Township Voters Give Firm ‘No’ To Government Internet Plan
Recent study found 90 percent of such plans fail
After a number of local governments in Michigan have begun building broadband networks, voters in one rural Washtenaw County township rejected a government-administered internet proposal by large margins.
Residents of Sharon Township voted 587 to 319 in a May 2018 election to reject a property tax increase — of $3.26 per $1,000 of taxable value — that would service debt incurred by a 20-year, $4.9 million bond meant to pay for a fiber-optic internet network.
If voters had approved the tax increase, the project would have provided a high-speed internet connection to all 711 homes and businesses in the community.
While the proposal received the support of some residents, the proposal received strong pushback from others, who believed that the tax increase would disproportionately affect farmers.
A May 2017 study from the University of Pennsylvania Law School casts some doubt on the financial viability of municipal fiber projects. It concluded that only 2 of the 20 projects studied earned enough revenue to expect to cover their projected costs over the useful life of the network.
According to Christopher Yoo, one of the study’s authors, many government officials fail to realize that the difficult part of operating a fiber network is not building it, but attracting customers and making revenue.
Sharon Township Supervisor Peter Psarouthakis isn’t worried about the financial issues other municipal internet projects have faced, because he believes each situation is unique.
“Studies are just that, studies,” Psarouthakis said. “Our conclusion, a majority of the board’s conclusion, was that if the community wanted this, it would be financially feasible.”
Jim Mann, a Sharon Township property owner who works in real estate, said the tax increase would have cost one farmer he talked to $32,000 over 20 years, in addition to the service fees it would bring.
Mann said that he would have been more in favor of the proposal if the taxes had been assessed on a household basis. He also believes fixed wireless internet offers good options at a much cheaper price than a hard-wired system.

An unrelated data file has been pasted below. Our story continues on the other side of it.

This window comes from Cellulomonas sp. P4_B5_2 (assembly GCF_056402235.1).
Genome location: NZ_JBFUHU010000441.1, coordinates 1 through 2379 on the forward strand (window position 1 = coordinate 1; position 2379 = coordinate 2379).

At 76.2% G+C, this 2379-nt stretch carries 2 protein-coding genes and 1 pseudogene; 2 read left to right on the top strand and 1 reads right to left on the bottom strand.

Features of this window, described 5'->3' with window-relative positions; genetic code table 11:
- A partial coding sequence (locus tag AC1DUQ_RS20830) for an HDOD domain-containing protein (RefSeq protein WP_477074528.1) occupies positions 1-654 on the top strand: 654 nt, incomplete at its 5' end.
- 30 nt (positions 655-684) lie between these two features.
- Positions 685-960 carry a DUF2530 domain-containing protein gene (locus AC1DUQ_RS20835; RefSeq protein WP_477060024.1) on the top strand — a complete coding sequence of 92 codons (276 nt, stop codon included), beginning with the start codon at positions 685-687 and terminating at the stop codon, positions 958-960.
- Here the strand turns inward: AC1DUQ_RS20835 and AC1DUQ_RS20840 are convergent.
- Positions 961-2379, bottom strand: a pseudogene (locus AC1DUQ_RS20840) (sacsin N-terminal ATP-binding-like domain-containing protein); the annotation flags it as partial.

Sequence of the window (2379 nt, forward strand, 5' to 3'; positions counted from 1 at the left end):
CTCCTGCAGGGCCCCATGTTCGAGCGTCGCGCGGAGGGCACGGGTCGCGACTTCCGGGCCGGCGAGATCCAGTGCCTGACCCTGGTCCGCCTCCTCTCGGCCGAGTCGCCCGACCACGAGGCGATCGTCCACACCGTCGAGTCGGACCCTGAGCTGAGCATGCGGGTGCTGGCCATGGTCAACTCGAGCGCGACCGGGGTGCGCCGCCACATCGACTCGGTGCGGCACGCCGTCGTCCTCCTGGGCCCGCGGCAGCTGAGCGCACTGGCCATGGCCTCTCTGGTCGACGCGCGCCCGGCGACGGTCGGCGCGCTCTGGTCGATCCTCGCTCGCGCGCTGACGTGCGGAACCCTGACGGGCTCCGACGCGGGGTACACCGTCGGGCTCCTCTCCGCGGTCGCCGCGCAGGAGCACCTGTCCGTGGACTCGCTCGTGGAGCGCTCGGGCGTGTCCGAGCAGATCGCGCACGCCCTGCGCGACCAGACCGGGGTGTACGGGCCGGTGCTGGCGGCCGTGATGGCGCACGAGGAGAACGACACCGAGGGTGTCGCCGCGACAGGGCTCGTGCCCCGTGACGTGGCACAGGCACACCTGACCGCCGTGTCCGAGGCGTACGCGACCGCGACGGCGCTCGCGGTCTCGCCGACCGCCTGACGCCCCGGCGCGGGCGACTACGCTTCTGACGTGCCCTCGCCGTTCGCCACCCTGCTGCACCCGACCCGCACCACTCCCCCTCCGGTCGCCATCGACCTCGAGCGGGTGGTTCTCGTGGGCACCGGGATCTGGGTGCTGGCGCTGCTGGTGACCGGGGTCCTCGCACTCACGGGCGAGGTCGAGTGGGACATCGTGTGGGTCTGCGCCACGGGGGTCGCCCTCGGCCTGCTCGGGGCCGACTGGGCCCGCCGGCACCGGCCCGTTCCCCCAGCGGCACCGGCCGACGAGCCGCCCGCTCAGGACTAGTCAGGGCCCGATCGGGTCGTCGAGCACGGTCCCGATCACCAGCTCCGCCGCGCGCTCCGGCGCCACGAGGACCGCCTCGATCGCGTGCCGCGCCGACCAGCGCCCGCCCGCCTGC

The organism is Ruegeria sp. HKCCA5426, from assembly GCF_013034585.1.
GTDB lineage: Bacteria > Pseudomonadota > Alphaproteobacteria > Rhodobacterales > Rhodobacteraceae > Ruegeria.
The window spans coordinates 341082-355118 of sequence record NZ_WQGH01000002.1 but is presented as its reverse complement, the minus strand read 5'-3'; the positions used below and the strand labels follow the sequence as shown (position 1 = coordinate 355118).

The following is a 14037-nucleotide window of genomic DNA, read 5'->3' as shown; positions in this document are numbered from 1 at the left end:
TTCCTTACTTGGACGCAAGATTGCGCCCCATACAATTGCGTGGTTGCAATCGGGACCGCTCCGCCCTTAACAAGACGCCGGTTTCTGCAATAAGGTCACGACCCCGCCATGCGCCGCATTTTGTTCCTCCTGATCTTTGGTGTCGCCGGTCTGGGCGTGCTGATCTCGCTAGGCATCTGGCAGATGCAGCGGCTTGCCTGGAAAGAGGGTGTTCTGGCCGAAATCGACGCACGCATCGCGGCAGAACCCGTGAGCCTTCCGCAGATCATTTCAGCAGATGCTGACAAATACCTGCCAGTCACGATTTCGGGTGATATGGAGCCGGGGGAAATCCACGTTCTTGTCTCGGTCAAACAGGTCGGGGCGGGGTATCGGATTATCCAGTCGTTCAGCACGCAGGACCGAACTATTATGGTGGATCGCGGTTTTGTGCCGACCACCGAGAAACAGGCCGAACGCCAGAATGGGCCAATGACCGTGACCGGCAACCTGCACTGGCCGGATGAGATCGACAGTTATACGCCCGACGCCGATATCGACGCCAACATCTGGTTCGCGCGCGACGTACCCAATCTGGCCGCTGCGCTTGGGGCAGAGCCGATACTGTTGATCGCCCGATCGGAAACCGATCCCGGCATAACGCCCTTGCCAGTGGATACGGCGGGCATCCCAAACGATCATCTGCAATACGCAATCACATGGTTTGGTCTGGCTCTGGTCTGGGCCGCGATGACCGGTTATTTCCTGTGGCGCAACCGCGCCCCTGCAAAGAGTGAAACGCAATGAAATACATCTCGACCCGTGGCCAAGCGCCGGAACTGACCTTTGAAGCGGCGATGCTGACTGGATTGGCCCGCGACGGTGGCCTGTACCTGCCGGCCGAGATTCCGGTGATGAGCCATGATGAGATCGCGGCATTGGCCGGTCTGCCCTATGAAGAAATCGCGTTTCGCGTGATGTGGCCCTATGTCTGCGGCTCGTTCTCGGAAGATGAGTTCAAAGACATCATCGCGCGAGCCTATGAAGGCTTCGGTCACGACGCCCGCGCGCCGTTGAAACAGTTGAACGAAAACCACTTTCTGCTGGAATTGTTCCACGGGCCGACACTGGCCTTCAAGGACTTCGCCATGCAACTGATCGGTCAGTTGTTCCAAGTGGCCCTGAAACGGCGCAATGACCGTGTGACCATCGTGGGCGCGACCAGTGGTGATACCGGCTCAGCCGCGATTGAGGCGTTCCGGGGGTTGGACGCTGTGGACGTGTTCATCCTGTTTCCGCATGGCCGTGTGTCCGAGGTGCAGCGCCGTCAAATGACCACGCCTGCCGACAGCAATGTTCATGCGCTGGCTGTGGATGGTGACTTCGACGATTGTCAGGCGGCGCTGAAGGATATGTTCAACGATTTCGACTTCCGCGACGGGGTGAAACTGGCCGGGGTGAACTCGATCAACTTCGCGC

Fixed wireless internet uses transmitters to wirelessly send an internet connection to any home with a receiver that pays for the service. Fixed wireless internet can achieve similar speeds to a wired broadband connection without having to physically connect a house up to the network
“All of our vacant land was paying for internet farmers didn’t need. Farmers are approximately 20 percent of the township,” Mann said. “Right now we’re working with a wireless carrier.”
Mann provided Michigan Capitol Confidential with a draft proposal from Air Advantage. The wireless internet company estimates that five towers, between 150 and 180 feet tall and costing between $80,000 to $100,000, could broadcast an internet signal that would reach most properties in the township.
Psarouthakis said he isn’t in favor of fixed wireless internet because of the speeds it offers, the likelihood that it wouldn’t serve every township resident and the possibility that a customer’s data could be capped after a certain amount is used.
“I’m anti-taxes to a point,” Psarouthakis said, “but when your community is telling you that we want this municipal fiber network — then at that point, I’ll talk taxes.”
Psarouthakis continued: “When your constituents are demanding something being done, you have to present them with something or step down and let someone else step up and try.”
Psarouthakis said the township worked with several groups, including the Michigan Broadband Cooperative, to educate township residents about the potential benefits of a municipal-owned internet service. The cooperative describes itself as a group of western Washtenaw County residents and friends who are working to bring affordable, high-quality, reliable, and uncapped internet service to the area.
A feasibility study commissioned by the township suggested that the township not only build the fiber-optic internet network but also play the role of internet service provider. The study also predicts that internet service would begin at a cost of $35 per month, with at least 60 percent of residents signing up the service.
A number of local governments in Michigan have approved municipal-fiber networks and are in the process of building them.
The city of Marshall is building network infrastructure and at the end of May 2018 announced it had acquired 200 customers for its Fibernet internet service.
Traverse City Light & Power is currently reviewing information from various companies about a possible network, according to Tim Arends, its executive director. The utility plans to eventually select a vendor to develop a full-project plan for a phased rollout.
The Holland Board of Public Works currently serves approximately 500 customers with fiber service that spans Ottawa County, according to the Ashley Kimble, a spokeswoman with the agency. With the addition of a new fiber cable, it has increased its customer base by 16 percent over the past year.
Lyndon Township expects to sign a contract with Midwestern Energy & Communications to make it the internet service provider for the township’s yet-to-be-built fiber-optic network, according to township supervisor Marc Keezer. Keezer also said that after the township issued a request for proposals from companies interested in building the physical infrastructure of a municipal internet, it received bids from four firms.
Michigan Capitol Confidential is the news source produced by the Mackinac Center for Public Policy. Michigan Capitol Confidential reports with a free-market news perspective.